This is the first published
Electronic Newspaper for
Shoreham-by-Sea and District,
West Sussex, England
12 April 2000 : Volume 2 Issue 15
Adur Quality of Life
Parish Hall 7.00 - 9.00 pm
Contact: Natalie Brahma-Pearl
District Council Tel: 01273
an absolutely awful day with heavy rain and temperatures only a few °
above freezing, the hall was full up with about 45 visitors, all in the
older age group.
Phil Sivell presented
a 30 minute talk on Global Warming. It is difficult for anybody
other than a specialist meteorologist to give a critical appraisal. The
talk accepted that Global Warming was already in progress (accepted
by most scientists) but what is almost impossible to judge is the
whether the man-made emissions etc. are in important in comparison with
Phil Sivell painted the
picture of an increase in the average temperatures, with more rainfall,
windier wetter winters, hotter drier summers, and a whopping increase (54
cm) in the sea level by the year 2080. 50% of the rise would be because
of thermal expansion of warmer water, and the remaining 50% due to melting
of water currently locked up in ice. The reasons for the British climate
change were not given in the short amount of time available. He presented
selected facts showing a regular increase in the average temperature since
The effects are irreversible
in the short, or even the medium (lifetimes of people alive today) term.
time scale was not absolutely clear. The point he made is that the
plans for change have to be made according to the current forecasts.
Generally, he seemed to
paint a scenario that required a change in current planning practices.
Andy Horton asked whether there was any evidence of sea temperature and
This detailed information
was not available to the speaker at the present time.
Global Warming: a few
sites: not necessarily the best as I have not undertaken a full survey.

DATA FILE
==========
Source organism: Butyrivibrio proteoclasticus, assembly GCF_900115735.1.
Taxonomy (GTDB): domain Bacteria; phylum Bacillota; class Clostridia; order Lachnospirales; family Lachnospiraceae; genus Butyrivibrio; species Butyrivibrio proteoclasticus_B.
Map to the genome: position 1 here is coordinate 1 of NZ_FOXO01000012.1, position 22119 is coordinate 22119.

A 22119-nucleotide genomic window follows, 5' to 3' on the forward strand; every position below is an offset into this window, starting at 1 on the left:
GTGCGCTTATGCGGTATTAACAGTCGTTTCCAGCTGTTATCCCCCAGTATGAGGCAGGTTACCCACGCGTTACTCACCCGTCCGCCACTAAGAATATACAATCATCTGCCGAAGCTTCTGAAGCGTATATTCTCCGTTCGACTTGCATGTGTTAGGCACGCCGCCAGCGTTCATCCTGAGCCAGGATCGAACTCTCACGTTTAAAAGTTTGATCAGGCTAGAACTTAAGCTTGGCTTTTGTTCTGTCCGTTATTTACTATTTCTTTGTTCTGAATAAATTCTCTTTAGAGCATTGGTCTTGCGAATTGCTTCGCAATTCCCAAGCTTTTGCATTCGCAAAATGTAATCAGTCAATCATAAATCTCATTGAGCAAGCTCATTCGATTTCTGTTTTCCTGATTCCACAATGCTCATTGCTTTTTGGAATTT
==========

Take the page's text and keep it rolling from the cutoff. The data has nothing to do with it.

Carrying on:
send any comments (especially about the Global Warming talk) to:
1404 Shoreham suffered
encroachment by the sea. The shipbuilding centre of La Pende (south west
of Shoreham) probably disappeared under the sea during this century.
(Pende is mentioned from
1359 to 1420 only. Its location is not known. In 1587, a lagoon at Lancing
was called Penhowse. This is unlikely to have been the present
1586 The greatest
part of New Shoreham is ruined and under water.
(Although the residents
of Shoreham did not know at the time, theoretical highest range of
because of the alignment of the Moon and Sun in relation ship to the Earth
occurs only every 1600 years with the last maximum around the year 1600.
There were considerable floods all around the south coast of England and
in the Netherlands.)
1703 A great storm
shattered the town of Shoreham. This major storm of 26 November caused
destruction on the English Channel coast of England killing over 8000 people.
just over 100 years the longshore drift had deflected the harbour entrance
3 miles to the east of New Shoreham.
History of Shoreham-by-Sea
second successive sunny day with a north-east wind. In a mild winter, sunny
days have been few and far between. A Weasel, Mustela nivalis,